ABN Amro failed to screen 5 million customers after 2010 Fortis merger: report

ABN Amro logo on a building in Rotterdam
ABN Amro logo on a building in RotterdamPhoto: Maarten_Zeehandelaar/DepositPhotos

When merging with Fortis in 2010, ABN Amro failed to screen the over 5 million Fortis customers individually, according to NRC. All 5 million of them were automatically labeled as "reliable" - the lowest risk category - meaning that ABN Amro considers them relatively harmless and unlikely to commit financial crimes, according to the newspaper.

The fact that over 5 million private individuals were labeled reliable without screening or investigation, may be damaging to ABN Amro in the criminal investigation currently ongoing against the bank. The Public Prosecution Service is scrutinizing the bank on the suspicion that ABN Amro did not report suspicious transactions on time or at all.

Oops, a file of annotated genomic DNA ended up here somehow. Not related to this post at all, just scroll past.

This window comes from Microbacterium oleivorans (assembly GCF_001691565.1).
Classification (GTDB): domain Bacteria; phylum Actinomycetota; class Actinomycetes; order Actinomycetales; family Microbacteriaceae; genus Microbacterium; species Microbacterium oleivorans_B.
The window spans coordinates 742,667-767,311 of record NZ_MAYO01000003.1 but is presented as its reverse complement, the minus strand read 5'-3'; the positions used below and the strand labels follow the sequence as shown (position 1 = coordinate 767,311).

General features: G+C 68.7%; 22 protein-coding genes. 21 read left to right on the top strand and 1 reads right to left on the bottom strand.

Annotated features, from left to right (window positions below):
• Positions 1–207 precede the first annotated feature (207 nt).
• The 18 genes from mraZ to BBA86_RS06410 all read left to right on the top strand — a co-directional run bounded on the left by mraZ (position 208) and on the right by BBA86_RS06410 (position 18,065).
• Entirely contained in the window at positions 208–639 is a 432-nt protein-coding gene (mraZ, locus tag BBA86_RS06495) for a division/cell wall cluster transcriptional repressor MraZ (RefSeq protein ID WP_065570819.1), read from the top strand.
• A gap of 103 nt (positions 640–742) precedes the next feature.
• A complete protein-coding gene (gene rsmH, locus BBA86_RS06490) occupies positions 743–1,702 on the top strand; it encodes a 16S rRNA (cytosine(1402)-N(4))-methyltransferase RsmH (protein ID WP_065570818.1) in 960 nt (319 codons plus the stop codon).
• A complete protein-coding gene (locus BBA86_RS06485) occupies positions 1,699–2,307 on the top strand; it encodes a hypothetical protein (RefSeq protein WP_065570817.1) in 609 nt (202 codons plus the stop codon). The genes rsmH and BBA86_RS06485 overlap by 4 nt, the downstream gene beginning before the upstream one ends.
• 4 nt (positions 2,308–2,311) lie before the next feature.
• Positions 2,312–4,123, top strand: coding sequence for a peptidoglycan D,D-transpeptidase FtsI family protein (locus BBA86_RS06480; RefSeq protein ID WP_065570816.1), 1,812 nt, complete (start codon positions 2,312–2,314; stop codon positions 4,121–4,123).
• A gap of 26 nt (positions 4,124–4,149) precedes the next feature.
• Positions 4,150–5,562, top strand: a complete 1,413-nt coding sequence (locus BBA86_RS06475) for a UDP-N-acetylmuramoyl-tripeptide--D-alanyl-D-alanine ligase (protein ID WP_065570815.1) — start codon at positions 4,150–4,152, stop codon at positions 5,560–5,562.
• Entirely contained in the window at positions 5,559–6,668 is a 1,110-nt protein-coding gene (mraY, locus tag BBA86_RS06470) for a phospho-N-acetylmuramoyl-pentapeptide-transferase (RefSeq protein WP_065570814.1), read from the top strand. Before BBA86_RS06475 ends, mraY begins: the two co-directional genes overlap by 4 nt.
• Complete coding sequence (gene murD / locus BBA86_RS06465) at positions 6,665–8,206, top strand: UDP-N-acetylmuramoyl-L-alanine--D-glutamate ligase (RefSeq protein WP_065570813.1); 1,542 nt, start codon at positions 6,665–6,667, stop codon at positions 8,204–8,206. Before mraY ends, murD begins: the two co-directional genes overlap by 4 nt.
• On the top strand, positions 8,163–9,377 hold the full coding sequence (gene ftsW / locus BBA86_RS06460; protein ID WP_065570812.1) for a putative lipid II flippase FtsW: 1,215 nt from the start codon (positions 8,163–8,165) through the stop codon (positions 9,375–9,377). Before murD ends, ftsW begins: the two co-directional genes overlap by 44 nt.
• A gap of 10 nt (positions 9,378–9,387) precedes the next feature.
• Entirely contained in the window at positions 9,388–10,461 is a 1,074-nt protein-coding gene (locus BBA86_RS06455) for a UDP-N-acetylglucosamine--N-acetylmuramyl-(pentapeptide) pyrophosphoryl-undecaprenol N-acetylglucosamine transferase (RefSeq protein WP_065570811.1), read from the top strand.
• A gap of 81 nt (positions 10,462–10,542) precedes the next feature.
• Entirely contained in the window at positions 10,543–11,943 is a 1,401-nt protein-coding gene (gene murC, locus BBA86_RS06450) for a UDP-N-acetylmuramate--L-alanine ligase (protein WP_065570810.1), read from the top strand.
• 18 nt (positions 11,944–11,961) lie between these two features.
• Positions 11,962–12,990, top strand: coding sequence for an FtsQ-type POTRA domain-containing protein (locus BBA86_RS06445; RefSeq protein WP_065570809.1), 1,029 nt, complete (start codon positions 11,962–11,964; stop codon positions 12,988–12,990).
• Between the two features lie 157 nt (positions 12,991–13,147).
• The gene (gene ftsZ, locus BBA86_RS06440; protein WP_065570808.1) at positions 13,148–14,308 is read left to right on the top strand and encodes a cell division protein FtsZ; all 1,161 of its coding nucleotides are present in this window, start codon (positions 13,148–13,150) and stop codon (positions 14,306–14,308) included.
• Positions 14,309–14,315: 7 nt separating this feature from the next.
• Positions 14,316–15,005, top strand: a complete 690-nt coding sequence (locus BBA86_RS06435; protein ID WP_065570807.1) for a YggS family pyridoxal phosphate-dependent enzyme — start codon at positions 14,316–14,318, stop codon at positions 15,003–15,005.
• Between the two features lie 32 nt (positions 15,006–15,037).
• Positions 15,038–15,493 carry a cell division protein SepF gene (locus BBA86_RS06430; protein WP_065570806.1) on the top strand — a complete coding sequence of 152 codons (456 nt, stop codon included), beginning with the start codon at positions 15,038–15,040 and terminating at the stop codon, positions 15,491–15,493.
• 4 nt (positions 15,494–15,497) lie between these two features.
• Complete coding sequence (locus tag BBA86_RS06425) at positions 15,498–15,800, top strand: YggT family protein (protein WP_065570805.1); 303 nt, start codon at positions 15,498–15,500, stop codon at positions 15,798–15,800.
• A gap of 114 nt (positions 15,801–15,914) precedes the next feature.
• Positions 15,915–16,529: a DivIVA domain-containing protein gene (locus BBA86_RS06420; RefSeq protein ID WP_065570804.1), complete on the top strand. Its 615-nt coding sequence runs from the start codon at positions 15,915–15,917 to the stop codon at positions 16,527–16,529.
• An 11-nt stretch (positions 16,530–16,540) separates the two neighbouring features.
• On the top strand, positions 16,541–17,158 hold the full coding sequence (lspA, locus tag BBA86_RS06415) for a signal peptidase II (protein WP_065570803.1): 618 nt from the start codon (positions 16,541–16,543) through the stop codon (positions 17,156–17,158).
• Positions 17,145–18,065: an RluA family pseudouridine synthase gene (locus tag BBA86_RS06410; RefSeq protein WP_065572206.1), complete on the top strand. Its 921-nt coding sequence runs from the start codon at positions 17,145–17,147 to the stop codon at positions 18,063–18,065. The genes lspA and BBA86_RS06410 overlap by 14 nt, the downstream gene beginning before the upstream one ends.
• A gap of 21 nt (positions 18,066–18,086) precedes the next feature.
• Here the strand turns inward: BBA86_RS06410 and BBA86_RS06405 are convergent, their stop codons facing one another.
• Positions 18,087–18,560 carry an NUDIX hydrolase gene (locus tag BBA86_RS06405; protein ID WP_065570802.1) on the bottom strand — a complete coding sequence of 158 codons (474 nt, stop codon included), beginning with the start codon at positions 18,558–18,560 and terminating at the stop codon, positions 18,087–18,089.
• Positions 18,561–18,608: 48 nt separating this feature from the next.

ABN Amro's negligence may have contributed to "one of the biggest corruption scandals worldwide", NRC writes. According to the newspaper, millions of euros from a corrupt Brazilian constructor flowed through the Netherlands via ABN Amro for years. This money was used to bribe people. 

In response, ABN Amro told the newspaper that it has "a system of measures aimed at identifying suspicious transactions, investigating them and reporting them to [financial intelligence unit] FIU or other authorities". The bank could not comment on specific reports about unusual transactions. 

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